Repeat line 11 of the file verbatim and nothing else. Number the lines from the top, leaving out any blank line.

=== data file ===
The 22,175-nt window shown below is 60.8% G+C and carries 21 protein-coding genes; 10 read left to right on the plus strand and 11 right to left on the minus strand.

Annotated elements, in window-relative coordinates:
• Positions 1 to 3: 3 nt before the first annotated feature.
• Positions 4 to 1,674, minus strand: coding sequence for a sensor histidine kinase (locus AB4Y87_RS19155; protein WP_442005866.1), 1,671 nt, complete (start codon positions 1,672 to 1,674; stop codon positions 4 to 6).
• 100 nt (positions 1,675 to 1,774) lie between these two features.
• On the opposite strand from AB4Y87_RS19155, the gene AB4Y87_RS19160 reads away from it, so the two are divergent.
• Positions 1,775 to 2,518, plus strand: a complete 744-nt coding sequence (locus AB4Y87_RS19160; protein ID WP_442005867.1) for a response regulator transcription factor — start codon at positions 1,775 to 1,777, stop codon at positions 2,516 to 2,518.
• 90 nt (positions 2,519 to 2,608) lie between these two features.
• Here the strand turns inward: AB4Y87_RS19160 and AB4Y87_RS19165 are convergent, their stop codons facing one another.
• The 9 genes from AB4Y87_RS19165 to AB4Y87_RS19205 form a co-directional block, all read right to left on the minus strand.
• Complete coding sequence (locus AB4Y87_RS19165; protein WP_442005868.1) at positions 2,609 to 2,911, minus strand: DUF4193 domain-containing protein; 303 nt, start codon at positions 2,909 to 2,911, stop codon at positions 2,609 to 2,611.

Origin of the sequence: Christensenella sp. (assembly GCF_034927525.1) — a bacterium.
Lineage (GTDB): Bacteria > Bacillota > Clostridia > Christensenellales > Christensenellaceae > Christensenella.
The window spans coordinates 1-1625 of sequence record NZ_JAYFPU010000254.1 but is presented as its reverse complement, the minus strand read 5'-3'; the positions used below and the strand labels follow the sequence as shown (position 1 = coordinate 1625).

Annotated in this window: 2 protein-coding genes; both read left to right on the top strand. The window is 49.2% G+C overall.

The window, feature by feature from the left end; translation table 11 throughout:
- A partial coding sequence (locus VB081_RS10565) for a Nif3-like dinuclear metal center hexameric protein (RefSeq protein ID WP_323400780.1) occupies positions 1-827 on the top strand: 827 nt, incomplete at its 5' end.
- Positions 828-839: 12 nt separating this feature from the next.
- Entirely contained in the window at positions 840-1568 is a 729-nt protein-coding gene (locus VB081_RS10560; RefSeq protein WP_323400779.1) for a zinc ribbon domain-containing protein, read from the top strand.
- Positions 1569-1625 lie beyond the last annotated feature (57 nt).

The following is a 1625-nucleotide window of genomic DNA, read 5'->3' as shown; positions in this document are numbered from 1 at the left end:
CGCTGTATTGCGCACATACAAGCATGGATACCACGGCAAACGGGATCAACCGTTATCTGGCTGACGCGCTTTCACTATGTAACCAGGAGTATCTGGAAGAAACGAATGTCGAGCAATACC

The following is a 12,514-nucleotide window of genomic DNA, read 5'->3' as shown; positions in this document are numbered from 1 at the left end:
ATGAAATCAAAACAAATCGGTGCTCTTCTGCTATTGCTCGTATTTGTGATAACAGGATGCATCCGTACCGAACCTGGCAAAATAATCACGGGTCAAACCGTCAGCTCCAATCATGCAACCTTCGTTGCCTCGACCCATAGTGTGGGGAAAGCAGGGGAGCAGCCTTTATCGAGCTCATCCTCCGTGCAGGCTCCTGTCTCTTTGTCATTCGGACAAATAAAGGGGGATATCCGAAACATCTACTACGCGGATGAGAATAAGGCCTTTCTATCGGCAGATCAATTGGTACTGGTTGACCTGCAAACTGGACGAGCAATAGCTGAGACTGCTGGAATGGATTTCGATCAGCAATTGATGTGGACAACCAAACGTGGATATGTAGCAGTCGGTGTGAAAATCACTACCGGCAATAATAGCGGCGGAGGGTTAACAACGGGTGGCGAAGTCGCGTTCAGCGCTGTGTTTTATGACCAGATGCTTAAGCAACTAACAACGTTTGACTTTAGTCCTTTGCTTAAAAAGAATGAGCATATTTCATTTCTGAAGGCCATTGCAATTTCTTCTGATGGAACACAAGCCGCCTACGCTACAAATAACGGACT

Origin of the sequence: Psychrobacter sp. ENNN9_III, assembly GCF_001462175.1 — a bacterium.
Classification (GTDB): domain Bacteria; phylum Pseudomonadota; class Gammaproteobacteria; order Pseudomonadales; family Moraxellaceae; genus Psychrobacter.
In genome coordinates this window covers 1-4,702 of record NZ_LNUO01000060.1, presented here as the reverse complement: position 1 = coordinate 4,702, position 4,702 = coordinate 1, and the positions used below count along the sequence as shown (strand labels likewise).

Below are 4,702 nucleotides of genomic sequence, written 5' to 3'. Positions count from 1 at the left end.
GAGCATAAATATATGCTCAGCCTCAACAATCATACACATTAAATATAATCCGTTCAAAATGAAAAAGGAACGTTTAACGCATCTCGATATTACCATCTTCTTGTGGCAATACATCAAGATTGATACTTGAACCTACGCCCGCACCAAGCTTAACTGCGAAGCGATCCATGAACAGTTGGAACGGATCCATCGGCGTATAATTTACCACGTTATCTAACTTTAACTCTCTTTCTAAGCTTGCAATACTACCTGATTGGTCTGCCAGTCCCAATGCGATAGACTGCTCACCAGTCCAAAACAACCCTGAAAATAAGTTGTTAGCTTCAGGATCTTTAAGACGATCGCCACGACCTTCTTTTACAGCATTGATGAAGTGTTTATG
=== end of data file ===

• Complete coding sequence (locus AB4Y87_RS19165; protein WP_442005868.1) at positions 2,609 to 2,911, minus strand: DUF4193 domain-containing protein; 303 nt, start codon at positions 2,909 to 2,911, stop codon at positions 2,609 to 2,611.